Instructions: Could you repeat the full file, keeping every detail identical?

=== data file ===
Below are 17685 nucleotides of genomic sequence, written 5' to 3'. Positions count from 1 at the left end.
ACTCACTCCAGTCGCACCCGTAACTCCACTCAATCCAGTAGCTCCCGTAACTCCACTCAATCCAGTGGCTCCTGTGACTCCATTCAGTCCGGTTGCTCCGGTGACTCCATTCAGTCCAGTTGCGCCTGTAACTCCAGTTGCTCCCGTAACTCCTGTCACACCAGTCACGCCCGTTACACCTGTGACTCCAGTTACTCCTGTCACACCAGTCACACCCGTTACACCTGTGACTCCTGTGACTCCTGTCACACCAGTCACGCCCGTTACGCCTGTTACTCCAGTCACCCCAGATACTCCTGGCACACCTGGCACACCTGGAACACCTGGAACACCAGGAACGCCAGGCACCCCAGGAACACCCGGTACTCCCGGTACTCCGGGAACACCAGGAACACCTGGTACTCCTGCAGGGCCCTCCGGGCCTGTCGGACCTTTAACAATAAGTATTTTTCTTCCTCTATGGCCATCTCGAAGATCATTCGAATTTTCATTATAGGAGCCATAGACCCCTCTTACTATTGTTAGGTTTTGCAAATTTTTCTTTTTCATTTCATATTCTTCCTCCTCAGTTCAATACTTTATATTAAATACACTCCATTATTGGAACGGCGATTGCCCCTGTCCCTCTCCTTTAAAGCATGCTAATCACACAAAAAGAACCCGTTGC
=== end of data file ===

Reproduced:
Below are 17685 nucleotides of genomic sequence, written 5' to 3'. Positions count from 1 at the left end.
ACTCACTCCAGTCGCACCCGTAACTCCACTCAATCCAGTAGCTCCCGTAACTCCACTCAATCCAGTGGCTCCTGTGACTCCATTCAGTCCGGTTGCTCCGGTGACTCCATTCAGTCCAGTTGCGCCTGTAACTCCAGTTGCTCCCGTAACTCCTGTCACACCAGTCACGCCCGTTACACCTGTGACTCCAGTTACTCCTGTCACACCAGTCACACCCGTTACACCTGTGACTCCTGTGACTCCTGTCACACCAGTCACGCCCGTTACGCCTGTTACTCCAGTCACCCCAGATACTCCTGGCACACCTGGCACACCTGGAACACCTGGAACACCAGGAACGCCAGGCACCCCAGGAACACCCGGTACTCCCGGTACTCCGGGAACACCAGGAACACCTGGTACTCCTGCAGGGCCCTCCGGGCCTGTCGGACCTTTAACAATAAGTATTTTTCTTCCTCTATGGCCATCTCGAAGATCATTCGAATTTTCATTATAGGAGCCATAGACCCCTCTTACTATTGTTAGGTTTTGCAAATTTTTCTTTTTCATTTCATATTCTTCCTCCTCAGTTCAATACTTTATATTAAATACACTCCATTATTGGAACGGCGATTGCCCCTGTCCCTCTCCTTTAAAGCATGCTAATCACACAAAAAGAACCCGTTGC